Older age at diagnosis — mean 64.2 vs. 45.3 years — was also associated with early death, along with a previous history of solid tumor and the simultaneous existence of cardiovascular disease.

PNH patients died about 10 years earlier relative to controls (median of 67.3 vs. 77.7 years), and their risk of death was about 10 times higher.

A total of 92.2% PNH patients were alive one year after diagnosis compared with 99.4% of controls. Survival differences increased with time, with 68.4% of PNH patients and 85.8% of controls being alive after 10 years. After 15 years, group differences started to stabilize or to reduce up to 40 years of follow-up, when these showed no major survival differences.

The overall leading causes of death among PNH patients were cardiovascular disease (22.3%) and additional blood disorders (20.7%), but no death was linked to a TE. Simultaneous blood conditions were the cause of death in 3.5% of patients in the first year and in 12.3% after 10 years, while up to 0.2% controls died of such causes during those times.

In PNH patients who died within two years from diagnosis, additional blood conditions (48.4%) and infections (23.6%) were the most common causes of death.

“Among patients and comparators with late mortality, cardiovascular disease was an equally frequently registered cause of death, whereas death from associated [blood] diseases was significantly more frequent among patients [16.5% vs. 1%],” the researchers wrote.

A significantly greater proportion of patients who died earlier were less frequently treated with Soliris and/or warfarin compared with those who lived longer (94.4% vs. 63.9%). Soliris is an approved PNH treatment that blocks complement activation, and warfarin is an anticoagulant marketed as Coumadin, among other brand names.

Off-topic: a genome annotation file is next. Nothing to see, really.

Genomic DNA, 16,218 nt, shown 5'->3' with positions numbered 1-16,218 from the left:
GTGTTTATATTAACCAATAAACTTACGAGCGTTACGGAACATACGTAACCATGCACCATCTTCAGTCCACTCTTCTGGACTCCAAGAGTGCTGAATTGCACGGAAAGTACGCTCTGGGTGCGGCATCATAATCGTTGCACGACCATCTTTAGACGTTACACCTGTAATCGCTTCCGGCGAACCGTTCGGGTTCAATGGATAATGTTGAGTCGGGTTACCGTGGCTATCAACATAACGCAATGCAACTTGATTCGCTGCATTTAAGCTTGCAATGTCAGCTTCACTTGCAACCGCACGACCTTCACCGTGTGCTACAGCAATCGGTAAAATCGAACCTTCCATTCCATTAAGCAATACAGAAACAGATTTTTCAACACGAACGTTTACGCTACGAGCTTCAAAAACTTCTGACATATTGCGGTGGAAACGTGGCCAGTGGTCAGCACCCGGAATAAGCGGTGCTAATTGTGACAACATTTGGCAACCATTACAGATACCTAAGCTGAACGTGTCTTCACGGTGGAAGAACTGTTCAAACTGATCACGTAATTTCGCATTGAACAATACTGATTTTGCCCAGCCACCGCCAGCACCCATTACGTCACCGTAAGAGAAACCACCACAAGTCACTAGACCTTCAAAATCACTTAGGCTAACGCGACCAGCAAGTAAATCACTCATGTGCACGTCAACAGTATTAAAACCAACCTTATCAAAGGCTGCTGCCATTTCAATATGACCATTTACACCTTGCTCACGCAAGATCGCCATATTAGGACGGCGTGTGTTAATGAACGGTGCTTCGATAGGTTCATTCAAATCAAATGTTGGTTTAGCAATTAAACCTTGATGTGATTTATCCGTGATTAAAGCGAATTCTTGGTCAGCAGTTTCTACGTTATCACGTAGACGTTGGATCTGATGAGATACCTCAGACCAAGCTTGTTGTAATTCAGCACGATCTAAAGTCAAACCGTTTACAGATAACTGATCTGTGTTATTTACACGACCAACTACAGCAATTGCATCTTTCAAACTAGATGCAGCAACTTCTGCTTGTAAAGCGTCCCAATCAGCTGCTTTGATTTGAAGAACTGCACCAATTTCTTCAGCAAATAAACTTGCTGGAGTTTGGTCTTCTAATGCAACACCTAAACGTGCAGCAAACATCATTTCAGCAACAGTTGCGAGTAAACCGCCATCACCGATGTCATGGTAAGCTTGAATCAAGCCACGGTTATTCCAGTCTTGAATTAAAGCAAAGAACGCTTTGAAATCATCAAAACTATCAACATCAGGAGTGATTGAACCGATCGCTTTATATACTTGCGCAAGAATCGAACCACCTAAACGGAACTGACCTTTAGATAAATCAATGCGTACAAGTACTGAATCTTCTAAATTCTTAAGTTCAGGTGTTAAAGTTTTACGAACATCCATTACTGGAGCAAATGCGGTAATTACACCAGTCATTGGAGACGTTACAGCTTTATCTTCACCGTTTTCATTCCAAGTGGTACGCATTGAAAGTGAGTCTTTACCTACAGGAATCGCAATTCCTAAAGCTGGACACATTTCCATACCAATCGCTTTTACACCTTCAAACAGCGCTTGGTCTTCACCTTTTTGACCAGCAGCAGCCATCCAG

“The same trend is suggested [when] comparing patients with PNH who received treatment ([Soliris] and/or warfarin) to the patients with PNH who did not receive any such treatment,” the team wrote.

However, only a small proportion of patients were on Soliris alone (5.2%) or in combination with warfarin (4.4%). Therefore, “the very limited number of patients registered with [Soliris] treatment does not allow for conclusions regarding the isolated effect of [Soliris] on survival,” the researchers added.

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A post-hoc analysis, conducted after the data had been collected, showed the survival benefits of treatment were only significant within the first five years following diagnosis.

Overall, these findings highlight early mortality in PNH is associated with older age, cardiovascular conditions, and blood cancers. “In addition, mortality due to [blood-related] disease and infections prevail as frequent causes of death among patients with early mortality,” the researchers wrote.

“The increased mortality in older patients could suggest that older patients remain undiagnosed for longer periods and therefore succumb to PNH-related complications shortly after diagnosis and that undertreatment is a potential risk in these high-risk patients,” the researchers wrote.

“The rarity of the disease calls for international collaboration to investigate rare events and complications associated with PNH, particularly when subgroups such as elderly patients are considered,” they concluded.